Brisbane Water was named in 1825 in honour of Sir Thomas Brisbane, a Governor of New South Wales between 1820 and 1825. The estuary and foreshores have high scenic value and include areas of pristine vegetation. Access to key vantage points allow the public to experience the landscape character of the surrounds.
Development in the catchment is substantial, with urban, commercial and industrial land use placing pressure on the wetlands, creeks and streams which flow to Brisbane Water. Sediment, excess nutrients, litter, weeds and other pollutants all impact on the health and resilience of the catchments and in turn, of Brisbane Water.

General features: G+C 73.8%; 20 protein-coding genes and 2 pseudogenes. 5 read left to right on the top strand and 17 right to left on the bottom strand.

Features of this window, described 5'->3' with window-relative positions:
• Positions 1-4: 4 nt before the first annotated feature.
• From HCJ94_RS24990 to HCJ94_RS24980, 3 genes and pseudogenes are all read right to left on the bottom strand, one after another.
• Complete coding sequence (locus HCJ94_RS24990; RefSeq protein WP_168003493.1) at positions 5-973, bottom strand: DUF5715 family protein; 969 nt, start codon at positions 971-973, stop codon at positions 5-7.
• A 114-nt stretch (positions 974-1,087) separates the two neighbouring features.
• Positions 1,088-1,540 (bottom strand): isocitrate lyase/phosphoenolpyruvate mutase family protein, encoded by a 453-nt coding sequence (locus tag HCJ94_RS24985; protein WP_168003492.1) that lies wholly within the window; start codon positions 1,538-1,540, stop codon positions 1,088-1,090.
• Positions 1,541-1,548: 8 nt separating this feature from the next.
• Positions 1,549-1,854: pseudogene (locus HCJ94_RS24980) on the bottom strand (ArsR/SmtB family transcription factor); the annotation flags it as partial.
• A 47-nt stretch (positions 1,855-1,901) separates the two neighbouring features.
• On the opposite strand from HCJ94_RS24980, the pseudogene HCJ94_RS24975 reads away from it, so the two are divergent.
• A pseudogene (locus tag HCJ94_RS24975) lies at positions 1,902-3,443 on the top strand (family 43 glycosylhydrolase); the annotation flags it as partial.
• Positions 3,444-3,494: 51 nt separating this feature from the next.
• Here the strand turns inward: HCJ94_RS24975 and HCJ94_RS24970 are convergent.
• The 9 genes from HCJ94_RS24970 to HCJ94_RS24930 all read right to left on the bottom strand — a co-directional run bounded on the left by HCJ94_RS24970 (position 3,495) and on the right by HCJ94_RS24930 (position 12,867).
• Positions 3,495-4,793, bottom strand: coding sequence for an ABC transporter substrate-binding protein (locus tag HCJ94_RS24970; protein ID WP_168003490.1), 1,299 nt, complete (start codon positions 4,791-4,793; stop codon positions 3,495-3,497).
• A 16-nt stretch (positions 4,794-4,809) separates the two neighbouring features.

Coastal Zone Management Plan for Brisbane Water Estuary 2012
A Coastal Zone Management Plan consists of a scheduled sequence of activities to achieve the following overarching aims:
- protect, rehabilitate and improve the natural estuarine environment
- manage the estuarine environment in the public interest to ensure its health and vitality
- improve the recreational amenity of estuarine waters and foreshores
- recognise and accommodate natural processes and climate change
- ensure ecologically sustainable development and use of resources.
The plan adopts a list of 183 actions. In recognition that resources are limited, and that some actions are dependent upon the implementation of others, in the first instance implementation focuses upon the top 72 highest priority management actions.